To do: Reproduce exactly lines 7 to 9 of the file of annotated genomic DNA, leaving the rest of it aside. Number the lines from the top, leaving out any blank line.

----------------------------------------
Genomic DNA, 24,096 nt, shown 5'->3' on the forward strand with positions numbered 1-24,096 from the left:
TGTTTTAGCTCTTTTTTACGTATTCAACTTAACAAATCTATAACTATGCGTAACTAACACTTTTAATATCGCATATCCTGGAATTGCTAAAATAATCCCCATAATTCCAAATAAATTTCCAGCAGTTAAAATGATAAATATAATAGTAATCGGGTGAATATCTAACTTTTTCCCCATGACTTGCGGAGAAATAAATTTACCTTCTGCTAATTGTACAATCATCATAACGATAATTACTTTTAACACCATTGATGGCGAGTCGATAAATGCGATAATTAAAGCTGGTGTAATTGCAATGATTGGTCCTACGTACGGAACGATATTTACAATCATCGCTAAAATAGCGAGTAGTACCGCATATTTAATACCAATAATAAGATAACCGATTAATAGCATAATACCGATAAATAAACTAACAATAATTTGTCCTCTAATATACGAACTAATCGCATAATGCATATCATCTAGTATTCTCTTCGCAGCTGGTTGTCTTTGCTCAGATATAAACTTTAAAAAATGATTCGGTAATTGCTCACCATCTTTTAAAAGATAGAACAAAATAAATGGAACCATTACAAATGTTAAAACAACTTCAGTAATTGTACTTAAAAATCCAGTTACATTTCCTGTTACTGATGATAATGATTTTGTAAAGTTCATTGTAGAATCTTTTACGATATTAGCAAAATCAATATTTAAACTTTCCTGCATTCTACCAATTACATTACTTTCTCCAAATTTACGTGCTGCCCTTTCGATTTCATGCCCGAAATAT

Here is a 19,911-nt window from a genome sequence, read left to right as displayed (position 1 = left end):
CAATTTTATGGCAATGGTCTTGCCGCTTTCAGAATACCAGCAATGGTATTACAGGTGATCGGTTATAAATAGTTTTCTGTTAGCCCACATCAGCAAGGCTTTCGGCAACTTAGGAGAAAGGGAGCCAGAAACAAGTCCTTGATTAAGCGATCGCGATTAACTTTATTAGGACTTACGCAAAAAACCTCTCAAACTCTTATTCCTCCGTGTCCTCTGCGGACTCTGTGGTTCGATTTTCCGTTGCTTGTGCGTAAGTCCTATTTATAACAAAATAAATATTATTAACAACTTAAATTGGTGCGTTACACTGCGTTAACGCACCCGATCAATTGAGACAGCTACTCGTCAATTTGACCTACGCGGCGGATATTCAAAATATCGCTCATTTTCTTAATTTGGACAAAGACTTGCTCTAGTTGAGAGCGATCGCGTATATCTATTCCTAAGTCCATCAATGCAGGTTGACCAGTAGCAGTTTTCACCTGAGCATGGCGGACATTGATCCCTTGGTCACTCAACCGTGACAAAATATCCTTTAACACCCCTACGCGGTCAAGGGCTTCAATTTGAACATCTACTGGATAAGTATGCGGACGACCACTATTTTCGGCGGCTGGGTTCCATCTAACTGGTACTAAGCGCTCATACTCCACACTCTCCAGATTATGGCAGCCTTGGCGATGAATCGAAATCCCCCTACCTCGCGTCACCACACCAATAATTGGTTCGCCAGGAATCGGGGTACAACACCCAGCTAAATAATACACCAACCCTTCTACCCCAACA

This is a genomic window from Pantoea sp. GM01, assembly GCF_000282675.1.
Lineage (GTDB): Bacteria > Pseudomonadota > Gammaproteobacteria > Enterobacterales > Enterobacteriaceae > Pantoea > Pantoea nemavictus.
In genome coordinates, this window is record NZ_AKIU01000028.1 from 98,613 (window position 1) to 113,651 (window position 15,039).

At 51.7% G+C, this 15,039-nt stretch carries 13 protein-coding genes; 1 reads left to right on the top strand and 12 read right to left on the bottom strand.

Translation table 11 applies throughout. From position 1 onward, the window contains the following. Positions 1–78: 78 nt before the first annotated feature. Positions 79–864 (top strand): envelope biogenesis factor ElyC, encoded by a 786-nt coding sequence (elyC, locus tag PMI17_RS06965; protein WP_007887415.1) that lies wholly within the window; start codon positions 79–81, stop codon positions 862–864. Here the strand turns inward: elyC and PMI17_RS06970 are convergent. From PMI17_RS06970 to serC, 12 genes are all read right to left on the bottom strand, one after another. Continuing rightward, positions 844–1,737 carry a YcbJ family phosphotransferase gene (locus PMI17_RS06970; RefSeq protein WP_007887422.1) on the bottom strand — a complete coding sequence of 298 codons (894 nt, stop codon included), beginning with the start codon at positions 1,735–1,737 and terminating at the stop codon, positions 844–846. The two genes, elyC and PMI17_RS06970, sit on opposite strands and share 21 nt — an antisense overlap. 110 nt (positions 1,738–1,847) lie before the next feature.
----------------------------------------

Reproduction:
In genome coordinates, this window is record NZ_AKIU01000028.1 from 98,613 (window position 1) to 113,651 (window position 15,039).

At 51.7% G+C, this 15,039-nt stretch carries 13 protein-coding genes; 1 reads left to right on the top strand and 12 read right to left on the bottom strand.

Translation table 11 applies throughout. From position 1 onward, the window contains the following. Positions 1–78: 78 nt before the first annotated feature. Positions 79–864 (top strand): envelope biogenesis factor ElyC, encoded by a 786-nt coding sequence (elyC, locus tag PMI17_RS06965; protein WP_007887415.1) that lies wholly within the window; start codon positions 79–81, stop codon positions 862–864. Here the strand turns inward: elyC and PMI17_RS06970 are convergent. From PMI17_RS06970 to serC, 12 genes are all read right to left on the bottom strand, one after another. Continuing rightward, positions 844–1,737 carry a YcbJ family phosphotransferase gene (locus PMI17_RS06970; RefSeq protein WP_007887422.1) on the bottom strand — a complete coding sequence of 298 codons (894 nt, stop codon included), beginning with the start codon at positions 1,735–1,737 and terminating at the stop codon, positions 844–846. The two genes, elyC and PMI17_RS06970, sit on opposite strands and share 21 nt — an antisense overlap. 110 nt (positions 1,738–1,847) lie before the next feature.